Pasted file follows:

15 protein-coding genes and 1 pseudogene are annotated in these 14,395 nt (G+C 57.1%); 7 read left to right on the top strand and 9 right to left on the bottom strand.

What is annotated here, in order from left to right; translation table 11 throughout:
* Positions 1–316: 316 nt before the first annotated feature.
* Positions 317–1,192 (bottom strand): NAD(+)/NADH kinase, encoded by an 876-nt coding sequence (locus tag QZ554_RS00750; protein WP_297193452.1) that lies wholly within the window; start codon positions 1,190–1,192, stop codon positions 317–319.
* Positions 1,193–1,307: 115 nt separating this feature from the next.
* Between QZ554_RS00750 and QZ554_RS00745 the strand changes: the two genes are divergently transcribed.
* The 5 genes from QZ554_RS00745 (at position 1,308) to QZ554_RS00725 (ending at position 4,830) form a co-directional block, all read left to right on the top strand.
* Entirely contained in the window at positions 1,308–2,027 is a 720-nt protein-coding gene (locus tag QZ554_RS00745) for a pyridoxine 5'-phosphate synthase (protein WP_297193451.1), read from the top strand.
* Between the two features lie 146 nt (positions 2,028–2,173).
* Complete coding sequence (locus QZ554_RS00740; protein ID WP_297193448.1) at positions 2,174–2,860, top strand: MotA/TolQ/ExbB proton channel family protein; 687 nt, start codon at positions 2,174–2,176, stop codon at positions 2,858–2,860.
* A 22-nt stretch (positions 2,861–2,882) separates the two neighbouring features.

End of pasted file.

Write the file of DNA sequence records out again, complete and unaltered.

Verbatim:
15 protein-coding genes and 1 pseudogene are annotated in these 14,395 nt (G+C 57.1%); 7 read left to right on the top strand and 9 right to left on the bottom strand.

What is annotated here, in order from left to right; translation table 11 throughout:
* Positions 1–316: 316 nt before the first annotated feature.
* Positions 317–1,192 (bottom strand): NAD(+)/NADH kinase, encoded by an 876-nt coding sequence (locus tag QZ554_RS00750; protein WP_297193452.1) that lies wholly within the window; start codon positions 1,190–1,192, stop codon positions 317–319.
* Positions 1,193–1,307: 115 nt separating this feature from the next.
* Between QZ554_RS00750 and QZ554_RS00745 the strand changes: the two genes are divergently transcribed.
* The 5 genes from QZ554_RS00745 (at position 1,308) to QZ554_RS00725 (ending at position 4,830) form a co-directional block, all read left to right on the top strand.
* Entirely contained in the window at positions 1,308–2,027 is a 720-nt protein-coding gene (locus tag QZ554_RS00745) for a pyridoxine 5'-phosphate synthase (protein WP_297193451.1), read from the top strand.
* Between the two features lie 146 nt (positions 2,028–2,173).
* Complete coding sequence (locus QZ554_RS00740; protein ID WP_297193448.1) at positions 2,174–2,860, top strand: MotA/TolQ/ExbB proton channel family protein; 687 nt, start codon at positions 2,174–2,176, stop codon at positions 2,858–2,860.
* A 22-nt stretch (positions 2,861–2,882) separates the two neighbouring features.